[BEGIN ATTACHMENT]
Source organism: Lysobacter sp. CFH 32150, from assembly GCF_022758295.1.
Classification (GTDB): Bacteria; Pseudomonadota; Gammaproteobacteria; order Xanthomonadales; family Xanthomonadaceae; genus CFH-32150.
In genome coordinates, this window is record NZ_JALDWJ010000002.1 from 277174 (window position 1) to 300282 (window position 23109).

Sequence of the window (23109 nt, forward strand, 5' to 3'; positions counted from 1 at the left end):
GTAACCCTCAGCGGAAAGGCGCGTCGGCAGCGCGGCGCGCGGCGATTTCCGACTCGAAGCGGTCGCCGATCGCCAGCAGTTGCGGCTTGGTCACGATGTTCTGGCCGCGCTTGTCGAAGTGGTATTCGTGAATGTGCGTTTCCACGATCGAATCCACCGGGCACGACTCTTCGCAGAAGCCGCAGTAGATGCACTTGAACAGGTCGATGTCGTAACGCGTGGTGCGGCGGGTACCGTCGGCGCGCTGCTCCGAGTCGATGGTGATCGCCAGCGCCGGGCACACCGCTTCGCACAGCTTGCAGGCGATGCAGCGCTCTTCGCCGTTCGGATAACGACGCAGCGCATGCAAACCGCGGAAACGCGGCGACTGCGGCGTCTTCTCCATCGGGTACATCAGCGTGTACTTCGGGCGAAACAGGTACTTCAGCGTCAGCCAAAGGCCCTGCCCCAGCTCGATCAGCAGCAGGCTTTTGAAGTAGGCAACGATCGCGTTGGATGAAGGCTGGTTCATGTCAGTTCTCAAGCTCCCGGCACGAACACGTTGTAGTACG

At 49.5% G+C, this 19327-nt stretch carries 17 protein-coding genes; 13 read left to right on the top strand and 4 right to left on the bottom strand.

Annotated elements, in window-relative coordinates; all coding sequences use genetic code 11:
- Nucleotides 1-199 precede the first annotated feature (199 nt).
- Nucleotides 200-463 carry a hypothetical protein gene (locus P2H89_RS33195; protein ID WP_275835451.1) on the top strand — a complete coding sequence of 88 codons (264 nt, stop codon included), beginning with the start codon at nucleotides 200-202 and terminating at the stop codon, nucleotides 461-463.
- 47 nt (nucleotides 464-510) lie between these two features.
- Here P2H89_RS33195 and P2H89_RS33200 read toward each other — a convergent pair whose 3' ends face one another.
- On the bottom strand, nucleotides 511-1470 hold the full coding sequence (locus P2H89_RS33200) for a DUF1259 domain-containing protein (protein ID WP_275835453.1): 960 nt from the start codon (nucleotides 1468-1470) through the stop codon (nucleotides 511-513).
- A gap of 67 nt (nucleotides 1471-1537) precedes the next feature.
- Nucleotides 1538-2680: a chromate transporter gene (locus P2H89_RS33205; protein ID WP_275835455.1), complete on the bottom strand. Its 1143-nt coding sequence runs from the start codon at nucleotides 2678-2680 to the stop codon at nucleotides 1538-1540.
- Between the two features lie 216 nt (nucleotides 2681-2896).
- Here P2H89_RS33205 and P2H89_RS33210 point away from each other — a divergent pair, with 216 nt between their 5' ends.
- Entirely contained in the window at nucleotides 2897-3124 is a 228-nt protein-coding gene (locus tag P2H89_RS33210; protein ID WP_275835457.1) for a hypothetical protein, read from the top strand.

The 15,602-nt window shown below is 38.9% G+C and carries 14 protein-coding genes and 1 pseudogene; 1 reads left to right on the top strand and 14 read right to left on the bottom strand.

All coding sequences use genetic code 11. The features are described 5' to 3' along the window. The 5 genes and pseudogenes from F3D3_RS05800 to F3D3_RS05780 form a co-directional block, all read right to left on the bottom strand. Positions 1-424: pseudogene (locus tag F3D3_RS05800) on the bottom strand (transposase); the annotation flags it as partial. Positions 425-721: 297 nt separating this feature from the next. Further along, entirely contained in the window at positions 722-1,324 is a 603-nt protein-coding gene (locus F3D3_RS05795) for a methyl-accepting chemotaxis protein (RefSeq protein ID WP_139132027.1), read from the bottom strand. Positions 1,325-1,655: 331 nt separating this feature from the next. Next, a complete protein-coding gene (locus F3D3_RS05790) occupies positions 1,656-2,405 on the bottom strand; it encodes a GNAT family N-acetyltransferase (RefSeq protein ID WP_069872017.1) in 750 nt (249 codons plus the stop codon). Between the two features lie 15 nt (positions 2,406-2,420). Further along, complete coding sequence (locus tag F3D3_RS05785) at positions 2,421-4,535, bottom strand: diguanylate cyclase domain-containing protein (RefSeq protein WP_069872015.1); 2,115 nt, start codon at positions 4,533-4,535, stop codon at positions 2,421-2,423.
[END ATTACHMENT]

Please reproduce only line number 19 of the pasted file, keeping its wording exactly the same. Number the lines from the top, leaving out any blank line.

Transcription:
All coding sequences use genetic code 11. The features are described 5' to 3' along the window. The 5 genes and pseudogenes from F3D3_RS05800 to F3D3_RS05780 form a co-directional block, all read right to left on the bottom strand. Positions 1-424: pseudogene (locus tag F3D3_RS05800) on the bottom strand (transposase); the annotation flags it as partial. Positions 425-721: 297 nt separating this feature from the next. Further along, entirely contained in the window at positions 722-1,324 is a 603-nt protein-coding gene (locus F3D3_RS05795) for a methyl-accepting chemotaxis protein (RefSeq protein ID WP_139132027.1), read from the bottom strand. Positions 1,325-1,655: 331 nt separating this feature from the next. Next, a complete protein-coding gene (locus F3D3_RS05790) occupies positions 1,656-2,405 on the bottom strand; it encodes a GNAT family N-acetyltransferase (RefSeq protein ID WP_069872017.1) in 750 nt (249 codons plus the stop codon). Between the two features lie 15 nt (positions 2,406-2,420). Further along, complete coding sequence (locus tag F3D3_RS05785) at positions 2,421-4,535, bottom strand: diguanylate cyclase domain-containing protein (RefSeq protein WP_069872015.1); 2,115 nt, start codon at positions 4,533-4,535, stop codon at positions 2,421-2,423.